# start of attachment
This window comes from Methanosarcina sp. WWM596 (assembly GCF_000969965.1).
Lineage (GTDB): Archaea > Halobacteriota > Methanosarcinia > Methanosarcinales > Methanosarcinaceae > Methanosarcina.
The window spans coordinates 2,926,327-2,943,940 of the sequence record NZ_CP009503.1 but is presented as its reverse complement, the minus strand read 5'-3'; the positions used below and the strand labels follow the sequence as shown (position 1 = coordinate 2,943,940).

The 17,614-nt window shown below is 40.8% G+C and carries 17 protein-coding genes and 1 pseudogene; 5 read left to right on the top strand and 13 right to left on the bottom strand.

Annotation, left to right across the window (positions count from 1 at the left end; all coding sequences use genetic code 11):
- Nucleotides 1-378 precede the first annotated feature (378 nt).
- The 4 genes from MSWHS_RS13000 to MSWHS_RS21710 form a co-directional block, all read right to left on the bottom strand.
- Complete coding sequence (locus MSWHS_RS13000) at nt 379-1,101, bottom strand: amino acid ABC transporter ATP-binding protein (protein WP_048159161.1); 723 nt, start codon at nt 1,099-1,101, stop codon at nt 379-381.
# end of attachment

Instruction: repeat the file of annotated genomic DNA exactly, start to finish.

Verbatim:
This window comes from Methanosarcina sp. WWM596 (assembly GCF_000969965.1).
Lineage (GTDB): Archaea > Halobacteriota > Methanosarcinia > Methanosarcinales > Methanosarcinaceae > Methanosarcina.
The window spans coordinates 2,926,327-2,943,940 of the sequence record NZ_CP009503.1 but is presented as its reverse complement, the minus strand read 5'-3'; the positions used below and the strand labels follow the sequence as shown (position 1 = coordinate 2,943,940).

The 17,614-nt window shown below is 40.8% G+C and carries 17 protein-coding genes and 1 pseudogene; 5 read left to right on the top strand and 13 right to left on the bottom strand.

Annotation, left to right across the window (positions count from 1 at the left end; all coding sequences use genetic code 11):
- Nucleotides 1-378 precede the first annotated feature (378 nt).
- The 4 genes from MSWHS_RS13000 to MSWHS_RS21710 form a co-directional block, all read right to left on the bottom strand.
- Complete coding sequence (locus MSWHS_RS13000) at nt 379-1,101, bottom strand: amino acid ABC transporter ATP-binding protein (protein WP_048159161.1); 723 nt, start codon at nt 1,099-1,101, stop codon at nt 379-381.